This morning we mentioned Shin-Soo Choo’s alleged desire to be “transferred” to a winning team, as reported in the Korea Times. Indians’ GM Chris Antonetti said that he suspected that there was a translation issue, because Choo had just told him a week or two ago that he wants to stay in Cleveland and is optimistic about the team’s chances.
Seems that Antonetti was right. Jeeho Yoo, a Korean journalist, read the article as it was originally printed in Korean, and confirms that the translation — and maybe even the whole English language story in the Korean Times — was loopy:
Hello, a Korean sports writer here. Choo said, purely out of envy, he
wanted to play on a winning team after watching other guys pop champagne
for clinching playoff berths. But he didn’t say the word “transfer”
(should have been translated into ‘trade.’ It’s baseball, not soccer) as
far as I know. But he also said he wants to stay with one club for a
long time and Cleveland would be his first choice. Then he said his
agent would take care of his contract situation and that he hadn’t heard
anything special from the agent.
Thanks Jeeho. So, as suspected, this was much ado about nothing.
And it was also a reminder to cease making the Korea Times my first stop for U.S. baseball news each morning. It may be skewing my perspective a bit.
The Astros remain in contact with the Athletics on starting pitcher Sonny Gray, Ken Rosenthal of FOX Sports reports. The Astros have added Charlie Morton this offseason, but the club has been trying to add a big-name starting pitcher to put at the top of the rotation behind Dallas Keuchel.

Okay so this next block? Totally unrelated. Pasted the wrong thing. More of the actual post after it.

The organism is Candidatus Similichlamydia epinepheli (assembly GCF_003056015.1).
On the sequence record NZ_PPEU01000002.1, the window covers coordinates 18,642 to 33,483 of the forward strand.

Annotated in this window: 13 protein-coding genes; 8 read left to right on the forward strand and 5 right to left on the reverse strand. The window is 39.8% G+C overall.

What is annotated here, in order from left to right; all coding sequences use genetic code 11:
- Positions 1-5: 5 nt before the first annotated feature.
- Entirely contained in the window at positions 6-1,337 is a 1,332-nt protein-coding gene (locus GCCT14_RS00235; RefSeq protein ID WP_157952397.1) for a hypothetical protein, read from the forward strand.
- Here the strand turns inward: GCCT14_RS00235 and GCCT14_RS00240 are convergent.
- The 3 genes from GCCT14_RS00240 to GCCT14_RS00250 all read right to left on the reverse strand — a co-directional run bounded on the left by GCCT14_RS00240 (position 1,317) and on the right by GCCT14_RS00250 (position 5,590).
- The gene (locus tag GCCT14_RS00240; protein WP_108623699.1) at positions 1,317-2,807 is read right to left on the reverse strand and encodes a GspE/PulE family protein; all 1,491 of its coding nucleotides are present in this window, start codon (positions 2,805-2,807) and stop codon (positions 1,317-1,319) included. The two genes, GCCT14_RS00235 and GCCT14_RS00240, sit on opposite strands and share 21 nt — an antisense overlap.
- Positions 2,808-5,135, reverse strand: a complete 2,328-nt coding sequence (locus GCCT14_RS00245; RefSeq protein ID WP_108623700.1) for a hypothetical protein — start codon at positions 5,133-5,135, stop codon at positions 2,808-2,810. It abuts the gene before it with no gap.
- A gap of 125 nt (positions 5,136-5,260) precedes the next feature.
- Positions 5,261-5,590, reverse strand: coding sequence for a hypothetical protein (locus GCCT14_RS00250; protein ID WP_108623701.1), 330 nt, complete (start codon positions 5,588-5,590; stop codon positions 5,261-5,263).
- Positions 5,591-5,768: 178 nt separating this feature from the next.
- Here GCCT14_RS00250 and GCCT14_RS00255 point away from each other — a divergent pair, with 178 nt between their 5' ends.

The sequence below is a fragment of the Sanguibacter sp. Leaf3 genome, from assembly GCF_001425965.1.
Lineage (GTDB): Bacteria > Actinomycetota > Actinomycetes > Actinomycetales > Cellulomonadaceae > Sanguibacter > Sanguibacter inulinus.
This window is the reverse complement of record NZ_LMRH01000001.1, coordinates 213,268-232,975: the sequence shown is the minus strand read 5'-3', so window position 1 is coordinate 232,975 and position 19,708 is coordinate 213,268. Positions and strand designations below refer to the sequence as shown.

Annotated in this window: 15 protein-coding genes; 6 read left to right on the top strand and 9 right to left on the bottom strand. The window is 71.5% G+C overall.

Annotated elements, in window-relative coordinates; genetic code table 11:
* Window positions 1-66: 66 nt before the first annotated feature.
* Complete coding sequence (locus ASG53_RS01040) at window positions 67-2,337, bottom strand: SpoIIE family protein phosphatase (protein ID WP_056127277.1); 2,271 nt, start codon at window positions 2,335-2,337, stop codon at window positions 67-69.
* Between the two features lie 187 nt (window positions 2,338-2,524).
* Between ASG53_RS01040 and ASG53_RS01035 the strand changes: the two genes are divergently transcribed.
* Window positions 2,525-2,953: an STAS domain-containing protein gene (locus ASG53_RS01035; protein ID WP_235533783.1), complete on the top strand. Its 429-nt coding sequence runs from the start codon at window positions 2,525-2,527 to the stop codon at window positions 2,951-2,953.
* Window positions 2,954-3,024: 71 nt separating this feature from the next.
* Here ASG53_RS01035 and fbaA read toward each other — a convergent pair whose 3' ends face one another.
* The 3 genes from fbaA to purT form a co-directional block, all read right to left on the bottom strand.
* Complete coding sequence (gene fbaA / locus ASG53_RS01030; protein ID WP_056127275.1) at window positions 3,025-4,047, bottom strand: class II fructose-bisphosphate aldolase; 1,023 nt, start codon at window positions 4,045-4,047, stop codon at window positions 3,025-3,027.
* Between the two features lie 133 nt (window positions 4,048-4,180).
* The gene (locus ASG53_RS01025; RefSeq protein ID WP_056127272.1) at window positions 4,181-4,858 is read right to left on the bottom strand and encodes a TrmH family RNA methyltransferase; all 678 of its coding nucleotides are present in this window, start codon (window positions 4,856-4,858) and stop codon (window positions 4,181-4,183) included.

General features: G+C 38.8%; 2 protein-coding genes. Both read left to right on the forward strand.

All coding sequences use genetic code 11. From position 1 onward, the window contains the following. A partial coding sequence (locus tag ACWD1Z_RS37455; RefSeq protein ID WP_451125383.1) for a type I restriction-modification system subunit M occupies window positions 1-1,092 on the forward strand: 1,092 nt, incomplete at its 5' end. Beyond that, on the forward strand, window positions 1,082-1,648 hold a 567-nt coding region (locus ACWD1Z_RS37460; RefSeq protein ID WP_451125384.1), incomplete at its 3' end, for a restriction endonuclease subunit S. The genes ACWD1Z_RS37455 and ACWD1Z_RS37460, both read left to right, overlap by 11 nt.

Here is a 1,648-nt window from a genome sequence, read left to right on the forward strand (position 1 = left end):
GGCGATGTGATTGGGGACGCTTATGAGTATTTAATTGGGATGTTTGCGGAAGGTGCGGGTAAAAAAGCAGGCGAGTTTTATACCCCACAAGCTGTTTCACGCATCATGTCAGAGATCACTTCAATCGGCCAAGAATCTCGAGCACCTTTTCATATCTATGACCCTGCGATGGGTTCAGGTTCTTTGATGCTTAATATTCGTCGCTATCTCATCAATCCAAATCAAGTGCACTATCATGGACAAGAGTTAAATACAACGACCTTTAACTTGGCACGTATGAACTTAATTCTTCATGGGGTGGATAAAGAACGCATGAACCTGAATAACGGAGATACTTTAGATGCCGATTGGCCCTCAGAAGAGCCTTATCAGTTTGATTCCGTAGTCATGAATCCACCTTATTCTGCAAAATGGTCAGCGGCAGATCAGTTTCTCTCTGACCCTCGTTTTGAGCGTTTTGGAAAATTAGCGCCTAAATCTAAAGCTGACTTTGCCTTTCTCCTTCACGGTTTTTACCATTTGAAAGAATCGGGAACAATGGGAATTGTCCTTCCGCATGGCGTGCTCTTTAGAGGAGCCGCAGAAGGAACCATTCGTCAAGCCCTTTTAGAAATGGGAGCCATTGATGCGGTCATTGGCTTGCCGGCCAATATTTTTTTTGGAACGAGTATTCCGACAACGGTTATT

Gray, 27, was limited to 22 starts in the 2016 season due to a forearm issue. His stats left a lot to be desired, as he finished with a 5-11 record, a 5.69 ERA, and a 94/42 K/BB ratio over 117 innings. Considering how Gray pitched in the previous three years, he’s a good bet to bounce back.
Gray is under team control through 2019, which is a big draw for the Astros. Needless to say, the Athletics would want a haul in terms of prospects. Gray will earn $3.575 million in 2017, having avoided arbitration in his first year of eligibility.
As we noted last week, The Chicago Cubs took the unusual step of not waiting until the summer after winning the World Series to make their customary White House visit to meet the president. They did it today, seeing President Obama a few short days before he leaves office.
Despite the fact that Obama is a White Sox fan, he met the Cubs with diplomacy and grace. It’s almost as if he’s been in that business for the past eight years. In return, he was given some gifts by the Cubs: Theo Epstein presented Obama with a No. 44 Cubs jersey, a tile from the center field scoreboard at Wrigley Field, and a lifetime pass to Wrigley as well.
Obama is staying in D.C. after he leaves office this week, hanging around so his daughter can finish high school in the same place she started. Even so, he’s likely going to be back to Chicago a good bit over the rest of his life, so he’ll likely be able to put the free pass to work. Assuming it comes with, like, six companion passes for his Secret Service detail.